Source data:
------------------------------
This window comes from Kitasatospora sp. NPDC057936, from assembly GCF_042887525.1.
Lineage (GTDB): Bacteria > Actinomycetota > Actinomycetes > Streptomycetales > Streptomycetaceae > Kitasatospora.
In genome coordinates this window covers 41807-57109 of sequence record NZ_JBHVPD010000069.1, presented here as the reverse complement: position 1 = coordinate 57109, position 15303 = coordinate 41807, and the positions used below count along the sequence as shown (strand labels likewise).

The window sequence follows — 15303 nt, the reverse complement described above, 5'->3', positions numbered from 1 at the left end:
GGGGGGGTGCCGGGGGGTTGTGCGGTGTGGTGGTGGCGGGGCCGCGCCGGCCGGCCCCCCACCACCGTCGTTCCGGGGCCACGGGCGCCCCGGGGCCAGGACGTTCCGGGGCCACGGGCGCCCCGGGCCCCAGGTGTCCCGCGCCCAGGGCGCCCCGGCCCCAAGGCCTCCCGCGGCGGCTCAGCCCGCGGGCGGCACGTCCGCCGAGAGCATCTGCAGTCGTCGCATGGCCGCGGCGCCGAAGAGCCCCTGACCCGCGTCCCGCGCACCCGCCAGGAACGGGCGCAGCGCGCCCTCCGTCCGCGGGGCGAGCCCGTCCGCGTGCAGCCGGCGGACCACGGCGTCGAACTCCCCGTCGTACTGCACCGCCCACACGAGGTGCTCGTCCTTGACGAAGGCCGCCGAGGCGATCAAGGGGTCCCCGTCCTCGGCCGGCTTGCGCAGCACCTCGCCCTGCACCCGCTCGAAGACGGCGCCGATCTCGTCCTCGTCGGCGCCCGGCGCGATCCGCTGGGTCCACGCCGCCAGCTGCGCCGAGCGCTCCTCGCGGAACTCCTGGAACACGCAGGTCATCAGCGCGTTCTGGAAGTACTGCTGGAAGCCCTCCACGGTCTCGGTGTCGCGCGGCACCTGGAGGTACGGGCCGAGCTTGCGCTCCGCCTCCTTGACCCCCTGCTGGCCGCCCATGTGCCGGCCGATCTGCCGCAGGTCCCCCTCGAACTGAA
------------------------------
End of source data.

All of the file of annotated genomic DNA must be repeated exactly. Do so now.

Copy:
This window comes from Kitasatospora sp. NPDC057936, from assembly GCF_042887525.1.
Lineage (GTDB): Bacteria > Actinomycetota > Actinomycetes > Streptomycetales > Streptomycetaceae > Kitasatospora.
In genome coordinates this window covers 41807-57109 of sequence record NZ_JBHVPD010000069.1, presented here as the reverse complement: position 1 = coordinate 57109, position 15303 = coordinate 41807, and the positions used below count along the sequence as shown (strand labels likewise).

The window sequence follows — 15303 nt, the reverse complement described above, 5'->3', positions numbered from 1 at the left end:
GGGGGGGTGCCGGGGGGTTGTGCGGTGTGGTGGTGGCGGGGCCGCGCCGGCCGGCCCCCCACCACCGTCGTTCCGGGGCCACGGGCGCCCCGGGGCCAGGACGTTCCGGGGCCACGGGCGCCCCGGGCCCCAGGTGTCCCGCGCCCAGGGCGCCCCGGCCCCAAGGCCTCCCGCGGCGGCTCAGCCCGCGGGCGGCACGTCCGCCGAGAGCATCTGCAGTCGTCGCATGGCCGCGGCGCCGAAGAGCCCCTGACCCGCGTCCCGCGCACCCGCCAGGAACGGGCGCAGCGCGCCCTCCGTCCGCGGGGCGAGCCCGTCCGCGTGCAGCCGGCGGACCACGGCGTCGAACTCCCCGTCGTACTGCACCGCCCACACGAGGTGCTCGTCCTTGACGAAGGCCGCCGAGGCGATCAAGGGGTCCCCGTCCTCGGCCGGCTTGCGCAGCACCTCGCCCTGCACCCGCTCGAAGACGGCGCCGATCTCGTCCTCGTCGGCGCCCGGCGCGATCCGCTGGGTCCACGCCGCCAGCTGCGCCGAGCGCTCCTCGCGGAACTCCTGGAACACGCAGGTCATCAGCGCGTTCTGGAAGTACTGCTGGAAGCCCTCCACGGTCTCGGTGTCGCGCGGCACCTGGAGGTACGGGCCGAGCTTGCGCTCCGCCTCCTTGACCCCCTGCTGGCCGCCCATGTGCCGGCCGATCTGCCGCAGGTCCCCCTCGAACTGAA